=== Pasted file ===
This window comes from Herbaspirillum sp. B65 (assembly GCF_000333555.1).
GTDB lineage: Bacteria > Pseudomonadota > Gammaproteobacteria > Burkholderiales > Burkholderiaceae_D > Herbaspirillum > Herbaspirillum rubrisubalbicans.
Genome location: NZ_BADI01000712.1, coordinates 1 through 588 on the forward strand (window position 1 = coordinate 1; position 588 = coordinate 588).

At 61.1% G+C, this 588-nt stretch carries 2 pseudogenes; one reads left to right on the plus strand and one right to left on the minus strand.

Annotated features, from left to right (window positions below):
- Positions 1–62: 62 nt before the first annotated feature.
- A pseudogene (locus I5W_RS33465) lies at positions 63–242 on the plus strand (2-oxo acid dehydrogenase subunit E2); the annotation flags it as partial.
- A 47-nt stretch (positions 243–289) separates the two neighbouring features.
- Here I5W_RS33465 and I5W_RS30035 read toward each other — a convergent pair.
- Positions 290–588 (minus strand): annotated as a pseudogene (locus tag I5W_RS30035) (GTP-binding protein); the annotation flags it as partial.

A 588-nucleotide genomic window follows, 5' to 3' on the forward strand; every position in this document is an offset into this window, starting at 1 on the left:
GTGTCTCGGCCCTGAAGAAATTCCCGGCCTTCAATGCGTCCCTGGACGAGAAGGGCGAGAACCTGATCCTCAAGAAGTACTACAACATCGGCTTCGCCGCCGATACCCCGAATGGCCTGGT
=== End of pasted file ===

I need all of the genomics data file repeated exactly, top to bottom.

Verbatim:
This window comes from Herbaspirillum sp. B65 (assembly GCF_000333555.1).
GTDB lineage: Bacteria > Pseudomonadota > Gammaproteobacteria > Burkholderiales > Burkholderiaceae_D > Herbaspirillum > Herbaspirillum rubrisubalbicans.
Genome location: NZ_BADI01000712.1, coordinates 1 through 588 on the forward strand (window position 1 = coordinate 1; position 588 = coordinate 588).

At 61.1% G+C, this 588-nt stretch carries 2 pseudogenes; one reads left to right on the plus strand and one right to left on the minus strand.

Annotated features, from left to right (window positions below):
- Positions 1–62: 62 nt before the first annotated feature.
- A pseudogene (locus I5W_RS33465) lies at positions 63–242 on the plus strand (2-oxo acid dehydrogenase subunit E2); the annotation flags it as partial.
- A 47-nt stretch (positions 243–289) separates the two neighbouring features.
- Here I5W_RS33465 and I5W_RS30035 read toward each other — a convergent pair.
- Positions 290–588 (minus strand): annotated as a pseudogene (locus tag I5W_RS30035) (GTP-binding protein); the annotation flags it as partial.

A 588-nucleotide genomic window follows, 5' to 3' on the forward strand; every position in this document is an offset into this window, starting at 1 on the left:
GTGTCTCGGCCCTGAAGAAATTCCCGGCCTTCAATGCGTCCCTGGACGAGAAGGGCGAGAACCTGATCCTCAAGAAGTACTACAACATCGGCTTCGCCGCCGATACCCCGAATGGCCTGGT